This study aims to review and reinterpret Taiwanese citizens’ trust in the police, with a focus on taking its social changes, political transitions, and historical background into consideration. Modern Taiwan inherits both Chinese and Japanese cultures, and the urbanization on the island has generated substantial differences between rural areas and metropolitans. The political system has also successfully transformed from authoritarianism to democracy since late 1980s and subsequently leads to paradigm shift in policing. All of the contemporary empirical studies regarding public assessments of the police are based on survey data, however, they either poorly measure the multi-dimensional nature of trust as a social construct or understudy social-historical context when interpreting survey findings. This review attempts to fill the gap and points out the demand of qualitative insights in future research.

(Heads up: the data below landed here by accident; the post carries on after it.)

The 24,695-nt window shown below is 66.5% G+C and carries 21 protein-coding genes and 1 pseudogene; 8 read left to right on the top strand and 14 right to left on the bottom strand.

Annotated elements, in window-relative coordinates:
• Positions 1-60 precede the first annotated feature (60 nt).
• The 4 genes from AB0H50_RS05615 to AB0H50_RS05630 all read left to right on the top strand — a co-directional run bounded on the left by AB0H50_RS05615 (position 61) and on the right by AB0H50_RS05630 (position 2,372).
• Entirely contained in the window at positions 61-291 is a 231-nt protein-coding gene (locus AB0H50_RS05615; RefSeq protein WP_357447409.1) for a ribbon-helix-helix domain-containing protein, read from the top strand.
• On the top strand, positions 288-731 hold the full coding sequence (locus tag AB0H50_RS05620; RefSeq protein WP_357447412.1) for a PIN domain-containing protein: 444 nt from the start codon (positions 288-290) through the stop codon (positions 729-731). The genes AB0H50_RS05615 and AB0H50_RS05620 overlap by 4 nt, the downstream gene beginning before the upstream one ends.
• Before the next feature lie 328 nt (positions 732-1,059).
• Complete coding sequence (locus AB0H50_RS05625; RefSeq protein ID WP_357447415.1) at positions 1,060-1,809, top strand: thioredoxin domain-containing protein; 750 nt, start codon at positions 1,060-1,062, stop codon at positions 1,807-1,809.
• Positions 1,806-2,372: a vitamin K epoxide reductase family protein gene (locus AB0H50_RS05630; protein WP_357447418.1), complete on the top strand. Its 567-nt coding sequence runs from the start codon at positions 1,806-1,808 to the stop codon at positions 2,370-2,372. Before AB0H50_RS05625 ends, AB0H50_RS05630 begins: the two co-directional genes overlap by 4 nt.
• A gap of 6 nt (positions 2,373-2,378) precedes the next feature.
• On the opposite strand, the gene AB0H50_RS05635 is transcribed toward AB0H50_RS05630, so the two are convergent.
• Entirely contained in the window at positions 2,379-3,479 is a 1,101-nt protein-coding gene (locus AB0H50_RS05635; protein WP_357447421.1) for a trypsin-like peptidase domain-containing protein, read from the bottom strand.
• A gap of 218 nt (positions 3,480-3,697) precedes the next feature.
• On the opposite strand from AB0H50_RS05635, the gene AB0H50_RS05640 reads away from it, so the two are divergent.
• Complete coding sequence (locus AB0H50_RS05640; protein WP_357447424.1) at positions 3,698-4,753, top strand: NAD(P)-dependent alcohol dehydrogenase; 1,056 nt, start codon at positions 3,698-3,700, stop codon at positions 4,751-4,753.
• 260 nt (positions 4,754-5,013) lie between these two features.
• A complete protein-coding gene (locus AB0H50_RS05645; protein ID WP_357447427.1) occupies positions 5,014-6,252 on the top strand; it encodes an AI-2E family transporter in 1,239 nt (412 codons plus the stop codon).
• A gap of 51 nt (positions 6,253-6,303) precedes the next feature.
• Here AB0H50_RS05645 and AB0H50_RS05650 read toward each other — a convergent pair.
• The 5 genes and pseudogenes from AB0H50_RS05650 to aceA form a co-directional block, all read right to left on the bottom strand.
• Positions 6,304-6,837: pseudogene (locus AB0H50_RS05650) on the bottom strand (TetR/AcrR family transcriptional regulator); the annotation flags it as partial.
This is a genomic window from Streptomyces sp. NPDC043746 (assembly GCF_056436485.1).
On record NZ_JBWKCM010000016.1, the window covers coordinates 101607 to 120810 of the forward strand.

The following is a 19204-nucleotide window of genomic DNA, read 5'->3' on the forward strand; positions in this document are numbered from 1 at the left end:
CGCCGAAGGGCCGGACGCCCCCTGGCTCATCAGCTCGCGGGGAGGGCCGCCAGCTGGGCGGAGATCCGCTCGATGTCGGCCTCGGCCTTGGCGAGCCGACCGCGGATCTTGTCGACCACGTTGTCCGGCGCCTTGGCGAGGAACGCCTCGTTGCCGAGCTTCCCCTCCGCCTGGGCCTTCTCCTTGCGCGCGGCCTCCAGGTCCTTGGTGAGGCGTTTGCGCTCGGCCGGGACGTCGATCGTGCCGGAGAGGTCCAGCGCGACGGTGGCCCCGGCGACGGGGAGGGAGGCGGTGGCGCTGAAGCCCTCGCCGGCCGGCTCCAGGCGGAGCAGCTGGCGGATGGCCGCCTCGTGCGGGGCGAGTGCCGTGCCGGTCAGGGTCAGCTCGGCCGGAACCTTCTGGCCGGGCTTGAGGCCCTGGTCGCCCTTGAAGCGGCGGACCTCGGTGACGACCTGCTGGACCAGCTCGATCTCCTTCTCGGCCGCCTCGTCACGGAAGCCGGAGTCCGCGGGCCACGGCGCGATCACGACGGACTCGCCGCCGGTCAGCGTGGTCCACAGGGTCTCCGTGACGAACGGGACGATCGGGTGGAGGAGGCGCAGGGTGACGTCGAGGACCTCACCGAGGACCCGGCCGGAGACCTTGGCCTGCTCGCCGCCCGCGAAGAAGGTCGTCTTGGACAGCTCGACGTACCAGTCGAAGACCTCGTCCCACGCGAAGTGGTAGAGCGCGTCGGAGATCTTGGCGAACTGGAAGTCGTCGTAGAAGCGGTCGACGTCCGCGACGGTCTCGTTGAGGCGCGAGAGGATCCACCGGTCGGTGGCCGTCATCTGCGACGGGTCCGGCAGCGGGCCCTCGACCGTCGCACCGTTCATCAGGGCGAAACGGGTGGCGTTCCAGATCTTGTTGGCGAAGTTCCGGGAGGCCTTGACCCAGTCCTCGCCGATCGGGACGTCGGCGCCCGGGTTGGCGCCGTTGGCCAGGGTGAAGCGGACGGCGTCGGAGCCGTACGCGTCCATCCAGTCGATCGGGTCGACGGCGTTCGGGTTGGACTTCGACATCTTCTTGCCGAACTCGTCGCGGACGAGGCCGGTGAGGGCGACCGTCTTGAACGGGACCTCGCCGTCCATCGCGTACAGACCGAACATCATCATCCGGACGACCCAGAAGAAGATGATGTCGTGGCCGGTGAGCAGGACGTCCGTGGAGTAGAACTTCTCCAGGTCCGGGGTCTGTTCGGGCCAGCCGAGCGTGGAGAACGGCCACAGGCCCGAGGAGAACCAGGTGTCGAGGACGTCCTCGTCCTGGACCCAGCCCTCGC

Asian Institute of Research
Wang, S.Y.K. (2018). A review of Taiwanese trust in the police with alternative interpretations. Journal of Social and Political Sciences, 1(1), 33-45. doi 10.31014/aior.1991.01.01.4
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